Gunapala, ete. From the Dharmopadesamala-vivarana of Jayasimha Suri written in A.D. 858, it is known that Nagaur was in the kingdom of the Pratihara nuler Mihirabhoja. The Tirthamalas are another important source material, as they point out the names of the tirthas, their origin together with the miracles associated with them, their importance and the descriptions of temples and images. Dhanapala, in his poem Satyapuriyamahavira-Utsaha, supplies us valuable information about the holy places like Sanchor, Ahar, Srimala, Korta and Naraina which were in existence in the tenth century A.D The Sakalatirthastavana by Siddharshi (twelfth century AD.) is important, as it gives a list of holy places, most of which are located in Rajasthan. Important information can be had from the Jain Pattavalis or Guravavalis The Kharatari-gachchapattavali covering the period between V.S. 1211 and 1393 is very useful for political and social condition of the people of different parts of Rajasthan. It refers to th. activities held at Ajmer, Chitor, Barmer, Narhad, Phalodi, Kheda Bikampur, Mandor and Sanchor, when the Jain Acharyas visited them Sometimes we are acquainted with the rulers of these towns who were otherwise unknown. The Upakesagachcha Pattavali and the Korantagachchapattavali are particularly related to the towns of Osia and Korta respectively.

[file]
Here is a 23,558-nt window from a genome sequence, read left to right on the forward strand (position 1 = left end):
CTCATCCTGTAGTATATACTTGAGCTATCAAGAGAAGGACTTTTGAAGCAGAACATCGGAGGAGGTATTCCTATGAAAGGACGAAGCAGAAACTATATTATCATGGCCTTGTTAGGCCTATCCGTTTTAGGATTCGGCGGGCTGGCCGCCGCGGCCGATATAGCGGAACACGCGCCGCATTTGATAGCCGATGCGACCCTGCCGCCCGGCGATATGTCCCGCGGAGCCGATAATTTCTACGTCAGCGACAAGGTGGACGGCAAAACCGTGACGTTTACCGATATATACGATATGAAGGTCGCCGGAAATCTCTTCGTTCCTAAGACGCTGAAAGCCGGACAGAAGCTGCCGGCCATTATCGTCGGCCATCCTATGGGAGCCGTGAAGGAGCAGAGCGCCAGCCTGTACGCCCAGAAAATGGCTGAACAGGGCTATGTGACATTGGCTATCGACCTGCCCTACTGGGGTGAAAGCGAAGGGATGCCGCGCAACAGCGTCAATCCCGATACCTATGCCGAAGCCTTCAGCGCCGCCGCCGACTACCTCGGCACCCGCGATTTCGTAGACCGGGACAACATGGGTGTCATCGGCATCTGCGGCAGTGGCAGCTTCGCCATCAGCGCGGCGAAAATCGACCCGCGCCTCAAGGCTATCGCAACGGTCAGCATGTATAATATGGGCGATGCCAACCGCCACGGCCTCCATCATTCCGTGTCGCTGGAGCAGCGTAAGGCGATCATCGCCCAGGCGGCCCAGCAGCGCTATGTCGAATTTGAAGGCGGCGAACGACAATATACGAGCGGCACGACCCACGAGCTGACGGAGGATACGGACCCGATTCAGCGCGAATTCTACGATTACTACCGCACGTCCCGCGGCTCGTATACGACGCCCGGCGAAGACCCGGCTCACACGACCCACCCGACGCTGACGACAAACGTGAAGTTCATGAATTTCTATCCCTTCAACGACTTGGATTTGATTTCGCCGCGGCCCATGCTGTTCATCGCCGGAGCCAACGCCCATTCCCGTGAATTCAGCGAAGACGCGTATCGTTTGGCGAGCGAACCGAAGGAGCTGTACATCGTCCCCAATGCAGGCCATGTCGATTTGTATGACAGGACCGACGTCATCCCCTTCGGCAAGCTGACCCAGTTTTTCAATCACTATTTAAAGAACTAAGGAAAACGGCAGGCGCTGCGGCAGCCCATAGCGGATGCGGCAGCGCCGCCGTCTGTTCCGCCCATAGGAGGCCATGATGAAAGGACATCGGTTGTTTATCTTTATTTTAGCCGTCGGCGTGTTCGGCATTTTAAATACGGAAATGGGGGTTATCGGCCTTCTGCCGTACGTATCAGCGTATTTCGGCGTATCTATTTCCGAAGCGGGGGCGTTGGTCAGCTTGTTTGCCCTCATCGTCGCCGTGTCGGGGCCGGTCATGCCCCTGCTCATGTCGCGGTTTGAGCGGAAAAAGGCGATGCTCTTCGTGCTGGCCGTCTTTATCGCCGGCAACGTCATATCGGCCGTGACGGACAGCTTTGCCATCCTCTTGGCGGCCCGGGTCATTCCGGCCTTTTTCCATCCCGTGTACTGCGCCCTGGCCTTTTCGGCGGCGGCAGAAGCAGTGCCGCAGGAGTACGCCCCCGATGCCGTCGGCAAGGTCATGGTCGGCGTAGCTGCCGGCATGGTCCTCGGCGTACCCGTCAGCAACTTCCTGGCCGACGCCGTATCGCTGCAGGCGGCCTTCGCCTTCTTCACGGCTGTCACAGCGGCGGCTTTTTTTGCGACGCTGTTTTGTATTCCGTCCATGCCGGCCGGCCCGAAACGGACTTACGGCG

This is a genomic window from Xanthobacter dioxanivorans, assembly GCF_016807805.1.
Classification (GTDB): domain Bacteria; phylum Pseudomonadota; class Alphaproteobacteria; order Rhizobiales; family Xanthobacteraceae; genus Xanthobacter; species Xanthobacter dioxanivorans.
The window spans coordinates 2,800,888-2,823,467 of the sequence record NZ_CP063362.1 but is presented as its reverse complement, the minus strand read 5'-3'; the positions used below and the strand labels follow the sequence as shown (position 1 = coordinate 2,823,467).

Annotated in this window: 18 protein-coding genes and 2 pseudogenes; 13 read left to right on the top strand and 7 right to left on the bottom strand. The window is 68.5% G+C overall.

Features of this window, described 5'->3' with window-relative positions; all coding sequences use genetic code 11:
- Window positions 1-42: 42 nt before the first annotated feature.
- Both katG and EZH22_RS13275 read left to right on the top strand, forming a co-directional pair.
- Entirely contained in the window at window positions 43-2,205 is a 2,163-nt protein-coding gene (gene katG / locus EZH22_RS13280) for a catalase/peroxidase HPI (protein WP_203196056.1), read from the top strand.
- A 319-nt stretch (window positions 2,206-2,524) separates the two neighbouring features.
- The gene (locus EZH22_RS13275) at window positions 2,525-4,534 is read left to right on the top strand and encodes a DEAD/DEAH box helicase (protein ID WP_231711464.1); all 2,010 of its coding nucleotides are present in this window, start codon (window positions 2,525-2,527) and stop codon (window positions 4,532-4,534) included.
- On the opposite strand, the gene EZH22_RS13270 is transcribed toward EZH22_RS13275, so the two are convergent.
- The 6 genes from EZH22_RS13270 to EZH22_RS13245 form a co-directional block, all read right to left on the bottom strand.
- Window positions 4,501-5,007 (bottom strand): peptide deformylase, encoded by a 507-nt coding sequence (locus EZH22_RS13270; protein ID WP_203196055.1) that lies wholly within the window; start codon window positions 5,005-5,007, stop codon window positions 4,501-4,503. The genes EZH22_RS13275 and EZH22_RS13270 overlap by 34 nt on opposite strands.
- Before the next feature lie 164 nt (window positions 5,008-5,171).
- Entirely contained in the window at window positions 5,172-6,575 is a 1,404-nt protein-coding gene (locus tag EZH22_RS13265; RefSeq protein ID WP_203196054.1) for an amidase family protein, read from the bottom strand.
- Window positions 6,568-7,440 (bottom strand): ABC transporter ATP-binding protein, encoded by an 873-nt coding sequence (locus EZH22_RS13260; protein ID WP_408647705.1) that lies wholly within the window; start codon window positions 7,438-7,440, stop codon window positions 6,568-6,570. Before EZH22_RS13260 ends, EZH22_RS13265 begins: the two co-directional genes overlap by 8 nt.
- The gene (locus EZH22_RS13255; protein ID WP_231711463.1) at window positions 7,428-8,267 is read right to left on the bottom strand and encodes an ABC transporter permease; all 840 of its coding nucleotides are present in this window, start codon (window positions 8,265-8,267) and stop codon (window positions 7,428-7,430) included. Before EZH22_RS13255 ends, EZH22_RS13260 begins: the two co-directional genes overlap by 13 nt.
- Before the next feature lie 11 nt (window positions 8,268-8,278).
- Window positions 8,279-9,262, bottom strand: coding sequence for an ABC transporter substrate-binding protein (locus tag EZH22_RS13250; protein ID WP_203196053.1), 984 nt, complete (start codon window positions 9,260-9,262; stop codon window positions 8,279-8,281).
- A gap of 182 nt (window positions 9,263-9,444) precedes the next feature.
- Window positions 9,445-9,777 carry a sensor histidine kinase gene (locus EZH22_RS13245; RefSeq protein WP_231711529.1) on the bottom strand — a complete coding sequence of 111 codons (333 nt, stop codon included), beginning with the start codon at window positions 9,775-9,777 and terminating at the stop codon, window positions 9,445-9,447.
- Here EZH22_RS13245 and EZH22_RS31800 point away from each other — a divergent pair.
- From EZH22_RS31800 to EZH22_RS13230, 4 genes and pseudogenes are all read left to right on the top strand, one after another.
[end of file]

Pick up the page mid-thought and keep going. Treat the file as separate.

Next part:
The accounts of the foreign travellers, Arabs as well as Chinese, provide us with valuable material to reconstruct the history of the ruling dynasty of the age. Yuan Chwang refers to a Kshatriya ruler of the Gurjara country who has been identified by some scholars with a Pratihara prince of the Mandor family. The Arab travellers speak of Jurz, i.e.. Gurjara as one of the big states of India. Sulaiman writes abont the administration of Bhoja.

For the last days of the Pratihara Empire, we have useful information from Muslim works like Kitab Zainul Akhbar of Mahmud Girdızi, Turikh-i-Yamini of Al-Utbi, Tarikh-i-Firishta and Tabaqat-i- Nasiri.

Rajashekhara, the author of the Kavyamimamsa, Kshemisvara, the author of the Chandakausika and Pampa mention valuable facts about the Pratihara history and culture. The Prithvirajavijayamahakavya of Jayanaka, written carlier than A.D. 1200, throws light on the history of the Chauhans up to A.D. I191, Its account is supplemented by Hammirmahakavya of Naya Chandra Suri the Surya kanta of Chandra- shekhar. Of these Kavyas, special mention may be made of works by Hemchandra Suri, Somesbara, Mentunga and Raj Shekhar.